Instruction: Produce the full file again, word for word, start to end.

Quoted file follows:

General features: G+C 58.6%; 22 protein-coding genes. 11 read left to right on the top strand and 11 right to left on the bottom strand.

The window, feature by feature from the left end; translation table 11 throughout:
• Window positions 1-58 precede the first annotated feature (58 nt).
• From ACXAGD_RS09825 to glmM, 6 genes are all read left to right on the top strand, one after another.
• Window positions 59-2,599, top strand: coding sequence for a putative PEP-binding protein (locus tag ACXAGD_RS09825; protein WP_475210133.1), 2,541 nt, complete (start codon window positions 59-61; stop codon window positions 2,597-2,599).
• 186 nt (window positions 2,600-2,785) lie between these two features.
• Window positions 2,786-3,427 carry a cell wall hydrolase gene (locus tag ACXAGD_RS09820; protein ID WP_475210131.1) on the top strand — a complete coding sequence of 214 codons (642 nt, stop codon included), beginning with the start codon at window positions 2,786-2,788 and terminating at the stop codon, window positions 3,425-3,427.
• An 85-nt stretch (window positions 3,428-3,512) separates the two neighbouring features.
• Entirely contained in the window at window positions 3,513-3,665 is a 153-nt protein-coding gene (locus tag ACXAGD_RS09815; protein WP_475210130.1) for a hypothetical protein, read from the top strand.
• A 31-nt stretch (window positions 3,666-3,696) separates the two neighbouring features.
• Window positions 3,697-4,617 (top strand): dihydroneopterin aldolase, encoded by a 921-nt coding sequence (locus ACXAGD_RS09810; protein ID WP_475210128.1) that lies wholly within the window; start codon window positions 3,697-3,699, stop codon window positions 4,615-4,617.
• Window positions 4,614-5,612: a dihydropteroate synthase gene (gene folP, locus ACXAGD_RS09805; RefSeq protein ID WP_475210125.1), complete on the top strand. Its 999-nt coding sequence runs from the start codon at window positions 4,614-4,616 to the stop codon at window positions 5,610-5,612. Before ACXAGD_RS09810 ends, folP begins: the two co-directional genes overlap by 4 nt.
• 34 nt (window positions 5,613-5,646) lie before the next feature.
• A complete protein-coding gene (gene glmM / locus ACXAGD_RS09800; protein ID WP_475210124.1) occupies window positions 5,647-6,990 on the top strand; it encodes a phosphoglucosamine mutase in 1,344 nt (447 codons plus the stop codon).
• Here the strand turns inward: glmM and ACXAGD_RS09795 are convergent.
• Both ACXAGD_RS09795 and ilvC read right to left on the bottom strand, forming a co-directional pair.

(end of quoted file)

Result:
General features: G+C 58.6%; 22 protein-coding genes. 11 read left to right on the top strand and 11 right to left on the bottom strand.

The window, feature by feature from the left end; translation table 11 throughout:
• Window positions 1-58 precede the first annotated feature (58 nt).
• From ACXAGD_RS09825 to glmM, 6 genes are all read left to right on the top strand, one after another.
• Window positions 59-2,599, top strand: coding sequence for a putative PEP-binding protein (locus tag ACXAGD_RS09825; protein WP_475210133.1), 2,541 nt, complete (start codon window positions 59-61; stop codon window positions 2,597-2,599).
• 186 nt (window positions 2,600-2,785) lie between these two features.
• Window positions 2,786-3,427 carry a cell wall hydrolase gene (locus tag ACXAGD_RS09820; protein ID WP_475210131.1) on the top strand — a complete coding sequence of 214 codons (642 nt, stop codon included), beginning with the start codon at window positions 2,786-2,788 and terminating at the stop codon, window positions 3,425-3,427.
• An 85-nt stretch (window positions 3,428-3,512) separates the two neighbouring features.
• Entirely contained in the window at window positions 3,513-3,665 is a 153-nt protein-coding gene (locus tag ACXAGD_RS09815; protein WP_475210130.1) for a hypothetical protein, read from the top strand.
• A 31-nt stretch (window positions 3,666-3,696) separates the two neighbouring features.
• Window positions 3,697-4,617 (top strand): dihydroneopterin aldolase, encoded by a 921-nt coding sequence (locus ACXAGD_RS09810; protein ID WP_475210128.1) that lies wholly within the window; start codon window positions 3,697-3,699, stop codon window positions 4,615-4,617.
• Window positions 4,614-5,612: a dihydropteroate synthase gene (gene folP, locus ACXAGD_RS09805; RefSeq protein ID WP_475210125.1), complete on the top strand. Its 999-nt coding sequence runs from the start codon at window positions 4,614-4,616 to the stop codon at window positions 5,610-5,612. Before ACXAGD_RS09810 ends, folP begins: the two co-directional genes overlap by 4 nt.
• 34 nt (window positions 5,613-5,646) lie before the next feature.
• A complete protein-coding gene (gene glmM / locus ACXAGD_RS09800; protein ID WP_475210124.1) occupies window positions 5,647-6,990 on the top strand; it encodes a phosphoglucosamine mutase in 1,344 nt (447 codons plus the stop codon).
• Here the strand turns inward: glmM and ACXAGD_RS09795 are convergent.
• Both ACXAGD_RS09795 and ilvC read right to left on the bottom strand, forming a co-directional pair.